At the local level, it is clearly manifested in the local councils, which serve as efficient, or as expected, conduit for ensuring proper service delivery and community participation.
President Ernest Bai Koroma, during a two-day National Conference on Community Engagement and Convergence in Freetown on 31 August 2016, underscored the role of participatory governance and citizen engagement in enhancing service delivery across the country.
This is impressive, given what his government has achieved in eight years of managing the affairs of State.
As mentioned earlier, at the local level, there has been the institutional framework for community participation, created through an Act of Parliament – the Local Government Act 2004.
Section 108 of the Act, focuses on the promotion of participatory approach to the decentralization process. Ward Committees are instrumental in the promotion of participatory approach to governance at the local levels.
Section 95 (2) of the Act outlines the composition of each ward committee; every Councilor elected from that ward; the Paramount Chief of the Chiefdom, in the case of localities with a system of chieftaincy; and not more than ten other persons, at least five of whom shall be women, resident in that ward and elected by the ward residents in a public meeting.
The committees, among other functions, provide a focal point for the discussion of local problems and needs, and take remedial action where necessary or make recommendations to the local council accordingly.
Since 2007, government continues to invest huge resources in local councils across the country, all in a bid to building their capacities to be able to execute their statutory functions.
Government’s unflinching support for the decentralization and devolution process, demonstrates the great value it attaches to the concept of participatory approach to governance.
Local councils across the country should therefore work assiduously towards making their ward committees fully functional.
This will eventually help bring about effective public involvement and enhance service delivery, something that is core to the president’s recovery programmes.
Eight years of democratic governance have seen the better side of things, with much progress achieved.
The Government, especially the political leadership, should also be credited for ensuring an open political space and enabling environment.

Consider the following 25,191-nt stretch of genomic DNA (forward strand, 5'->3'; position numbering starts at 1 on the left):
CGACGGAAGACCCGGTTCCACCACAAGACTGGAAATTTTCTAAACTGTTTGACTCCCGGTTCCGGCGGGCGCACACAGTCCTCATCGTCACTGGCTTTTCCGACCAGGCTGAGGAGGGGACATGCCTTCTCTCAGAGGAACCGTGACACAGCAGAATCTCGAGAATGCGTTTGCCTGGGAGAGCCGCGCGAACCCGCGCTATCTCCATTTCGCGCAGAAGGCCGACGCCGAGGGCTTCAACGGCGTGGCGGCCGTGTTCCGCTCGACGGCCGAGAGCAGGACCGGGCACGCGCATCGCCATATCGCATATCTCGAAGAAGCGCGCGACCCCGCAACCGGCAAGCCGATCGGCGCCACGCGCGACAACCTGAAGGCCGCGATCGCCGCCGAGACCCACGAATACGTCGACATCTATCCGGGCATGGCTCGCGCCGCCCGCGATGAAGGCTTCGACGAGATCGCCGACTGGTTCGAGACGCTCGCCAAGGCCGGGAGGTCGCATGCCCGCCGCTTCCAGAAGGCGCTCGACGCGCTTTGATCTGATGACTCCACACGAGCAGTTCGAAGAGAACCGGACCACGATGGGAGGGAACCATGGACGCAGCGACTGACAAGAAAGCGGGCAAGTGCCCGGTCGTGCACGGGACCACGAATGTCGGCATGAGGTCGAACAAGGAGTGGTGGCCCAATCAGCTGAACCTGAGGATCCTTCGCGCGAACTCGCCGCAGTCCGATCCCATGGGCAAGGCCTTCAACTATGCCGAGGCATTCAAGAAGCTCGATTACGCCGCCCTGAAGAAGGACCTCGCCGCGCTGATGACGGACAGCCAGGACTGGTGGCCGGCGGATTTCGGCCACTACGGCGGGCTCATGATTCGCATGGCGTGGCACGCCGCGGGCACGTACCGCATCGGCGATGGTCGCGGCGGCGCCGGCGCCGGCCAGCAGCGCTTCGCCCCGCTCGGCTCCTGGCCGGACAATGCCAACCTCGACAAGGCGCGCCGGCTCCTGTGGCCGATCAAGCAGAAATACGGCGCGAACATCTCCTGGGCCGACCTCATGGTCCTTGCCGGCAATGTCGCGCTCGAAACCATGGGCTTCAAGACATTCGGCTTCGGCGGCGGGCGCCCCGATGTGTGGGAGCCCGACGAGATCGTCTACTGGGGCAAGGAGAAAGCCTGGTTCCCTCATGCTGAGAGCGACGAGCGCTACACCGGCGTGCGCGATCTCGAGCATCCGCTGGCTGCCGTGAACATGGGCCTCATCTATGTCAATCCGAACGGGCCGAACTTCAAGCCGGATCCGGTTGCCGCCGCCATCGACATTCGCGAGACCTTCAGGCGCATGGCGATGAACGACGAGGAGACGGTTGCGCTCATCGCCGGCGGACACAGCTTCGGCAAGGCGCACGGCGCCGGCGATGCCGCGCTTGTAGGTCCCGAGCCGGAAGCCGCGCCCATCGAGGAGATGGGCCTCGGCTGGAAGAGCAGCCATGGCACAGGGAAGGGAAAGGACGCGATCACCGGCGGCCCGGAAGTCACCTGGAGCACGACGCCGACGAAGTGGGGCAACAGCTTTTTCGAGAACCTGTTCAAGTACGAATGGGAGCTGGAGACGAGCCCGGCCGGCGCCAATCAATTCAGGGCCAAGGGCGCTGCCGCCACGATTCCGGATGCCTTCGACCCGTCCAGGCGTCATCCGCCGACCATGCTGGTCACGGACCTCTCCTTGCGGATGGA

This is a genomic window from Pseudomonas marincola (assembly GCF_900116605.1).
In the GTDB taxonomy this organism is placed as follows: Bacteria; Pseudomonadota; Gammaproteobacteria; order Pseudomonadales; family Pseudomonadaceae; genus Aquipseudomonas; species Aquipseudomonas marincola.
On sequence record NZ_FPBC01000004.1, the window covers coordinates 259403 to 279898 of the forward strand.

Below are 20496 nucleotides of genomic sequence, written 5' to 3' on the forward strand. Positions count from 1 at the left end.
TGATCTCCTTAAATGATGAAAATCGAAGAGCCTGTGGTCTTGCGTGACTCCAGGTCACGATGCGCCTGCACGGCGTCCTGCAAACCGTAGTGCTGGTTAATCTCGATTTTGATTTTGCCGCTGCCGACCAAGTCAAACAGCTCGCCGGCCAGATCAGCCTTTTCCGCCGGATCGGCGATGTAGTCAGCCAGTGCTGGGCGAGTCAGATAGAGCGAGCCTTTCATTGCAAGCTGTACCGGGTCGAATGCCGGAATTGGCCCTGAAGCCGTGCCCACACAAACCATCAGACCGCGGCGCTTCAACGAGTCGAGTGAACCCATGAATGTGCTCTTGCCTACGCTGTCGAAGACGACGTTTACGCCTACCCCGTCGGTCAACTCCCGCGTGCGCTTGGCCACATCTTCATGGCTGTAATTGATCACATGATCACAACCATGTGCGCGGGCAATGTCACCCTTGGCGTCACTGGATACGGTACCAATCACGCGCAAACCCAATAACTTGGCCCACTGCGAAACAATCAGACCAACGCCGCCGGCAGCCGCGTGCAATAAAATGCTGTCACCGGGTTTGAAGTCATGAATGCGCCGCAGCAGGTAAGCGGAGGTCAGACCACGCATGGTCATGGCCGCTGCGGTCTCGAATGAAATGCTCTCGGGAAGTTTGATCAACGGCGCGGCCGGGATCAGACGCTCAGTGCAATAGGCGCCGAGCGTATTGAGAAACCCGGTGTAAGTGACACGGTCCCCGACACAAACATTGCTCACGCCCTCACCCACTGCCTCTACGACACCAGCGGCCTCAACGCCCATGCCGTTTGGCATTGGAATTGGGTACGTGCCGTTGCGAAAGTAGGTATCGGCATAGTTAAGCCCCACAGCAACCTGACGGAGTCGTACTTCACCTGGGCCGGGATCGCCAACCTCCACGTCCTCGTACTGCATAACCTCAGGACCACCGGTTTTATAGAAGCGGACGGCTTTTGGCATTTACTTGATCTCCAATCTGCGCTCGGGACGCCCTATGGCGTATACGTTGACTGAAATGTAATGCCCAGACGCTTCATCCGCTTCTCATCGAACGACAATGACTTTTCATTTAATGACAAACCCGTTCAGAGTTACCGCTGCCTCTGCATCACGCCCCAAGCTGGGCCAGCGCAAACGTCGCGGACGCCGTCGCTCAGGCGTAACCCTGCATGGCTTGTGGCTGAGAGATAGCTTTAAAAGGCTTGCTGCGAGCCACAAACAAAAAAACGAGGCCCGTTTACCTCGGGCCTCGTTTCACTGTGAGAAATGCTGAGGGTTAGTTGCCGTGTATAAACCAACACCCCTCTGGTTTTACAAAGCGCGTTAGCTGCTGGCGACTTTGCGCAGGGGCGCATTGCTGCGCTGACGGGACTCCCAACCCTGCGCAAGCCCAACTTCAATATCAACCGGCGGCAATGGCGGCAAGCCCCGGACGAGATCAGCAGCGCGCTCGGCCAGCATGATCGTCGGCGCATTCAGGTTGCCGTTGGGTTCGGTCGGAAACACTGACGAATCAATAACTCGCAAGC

It has, since 2007, continued to open up the political space, set up appropriate structures and the required processes to enable participatory policy-making.
It has not only reinforced “coordination and dialogue amongst district Councils, chiefdom authorities and Central Government functionaries”, by reinstating District Officers, the platform has been created by this government in ensuring discussions on a range of national issues, like the national budget, all being part of the wider participatory approach.
The establishment of an Open Government Initiative (OGI) in 2008, serves as a platform for the promotion of good governance. It today serves as a link between the government (the three arms) and the people, providing citizens with open space to be a part of governance.
Civil society groups are today being provided with the environment to operate freely and in tandem with governance dictates.
This is very important, given that they serve as the arena outside of the state and the market, where people associate to advance common interests. However, it all depends on the enabling environment to be provided by political actors and thanks to the government for such an environment in Sierra Leone.
In a nutshell, the President’s call for constant development partners and all sectors to the development process to stay engaged with the people is timely, crucial and speaks volume of his commitment to the promotion of participatory democracy which, since 2007, his government has been promoting.
About the author:
John Baimba Sesay is the information attaché at the Sierra Leone Embassy in Beijing, China.